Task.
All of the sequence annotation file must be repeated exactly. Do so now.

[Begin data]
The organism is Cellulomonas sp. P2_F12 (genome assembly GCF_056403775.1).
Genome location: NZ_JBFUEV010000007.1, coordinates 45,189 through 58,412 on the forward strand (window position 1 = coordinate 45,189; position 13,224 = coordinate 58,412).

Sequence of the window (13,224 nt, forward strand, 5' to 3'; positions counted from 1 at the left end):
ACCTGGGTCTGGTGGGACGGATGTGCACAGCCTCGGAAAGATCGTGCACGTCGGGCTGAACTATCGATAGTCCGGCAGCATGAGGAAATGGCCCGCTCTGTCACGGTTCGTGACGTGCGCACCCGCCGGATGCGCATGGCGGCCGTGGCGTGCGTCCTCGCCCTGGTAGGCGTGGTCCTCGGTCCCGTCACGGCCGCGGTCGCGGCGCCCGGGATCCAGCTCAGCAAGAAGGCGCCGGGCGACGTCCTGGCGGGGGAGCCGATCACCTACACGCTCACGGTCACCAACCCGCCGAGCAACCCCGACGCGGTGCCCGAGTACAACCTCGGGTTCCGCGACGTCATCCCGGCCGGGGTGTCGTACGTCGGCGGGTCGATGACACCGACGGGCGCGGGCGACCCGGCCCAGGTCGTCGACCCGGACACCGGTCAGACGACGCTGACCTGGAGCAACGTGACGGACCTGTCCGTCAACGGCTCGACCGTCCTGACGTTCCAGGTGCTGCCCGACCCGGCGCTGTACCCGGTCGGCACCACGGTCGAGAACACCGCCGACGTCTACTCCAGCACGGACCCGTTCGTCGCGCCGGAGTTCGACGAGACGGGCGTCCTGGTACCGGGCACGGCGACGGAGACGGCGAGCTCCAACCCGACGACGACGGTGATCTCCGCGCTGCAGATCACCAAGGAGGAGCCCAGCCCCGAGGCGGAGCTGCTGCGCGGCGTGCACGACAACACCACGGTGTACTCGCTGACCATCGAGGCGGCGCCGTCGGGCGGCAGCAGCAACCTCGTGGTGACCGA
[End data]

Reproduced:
The organism is Cellulomonas sp. P2_F12 (genome assembly GCF_056403775.1).
Genome location: NZ_JBFUEV010000007.1, coordinates 45,189 through 58,412 on the forward strand (window position 1 = coordinate 45,189; position 13,224 = coordinate 58,412).

Sequence of the window (13,224 nt, forward strand, 5' to 3'; positions counted from 1 at the left end):
ACCTGGGTCTGGTGGGACGGATGTGCACAGCCTCGGAAAGATCGTGCACGTCGGGCTGAACTATCGATAGTCCGGCAGCATGAGGAAATGGCCCGCTCTGTCACGGTTCGTGACGTGCGCACCCGCCGGATGCGCATGGCGGCCGTGGCGTGCGTCCTCGCCCTGGTAGGCGTGGTCCTCGGTCCCGTCACGGCCGCGGTCGCGGCGCCCGGGATCCAGCTCAGCAAGAAGGCGCCGGGCGACGTCCTGGCGGGGGAGCCGATCACCTACACGCTCACGGTCACCAACCCGCCGAGCAACCCCGACGCGGTGCCCGAGTACAACCTCGGGTTCCGCGACGTCATCCCGGCCGGGGTGTCGTACGTCGGCGGGTCGATGACACCGACGGGCGCGGGCGACCCGGCCCAGGTCGTCGACCCGGACACCGGTCAGACGACGCTGACCTGGAGCAACGTGACGGACCTGTCCGTCAACGGCTCGACCGTCCTGACGTTCCAGGTGCTGCCCGACCCGGCGCTGTACCCGGTCGGCACCACGGTCGAGAACACCGCCGACGTCTACTCCAGCACGGACCCGTTCGTCGCGCCGGAGTTCGACGAGACGGGCGTCCTGGTACCGGGCACGGCGACGGAGACGGCGAGCTCCAACCCGACGACGACGGTGATCTCCGCGCTGCAGATCACCAAGGAGGAGCCCAGCCCCGAGGCGGAGCTGCTGCGCGGCGTGCACGACAACACCACGGTGTACTCGCTGACCATCGAGGCGGCGCCGTCGGGCGGCAGCAGCAACCTCGTGGTGACCGA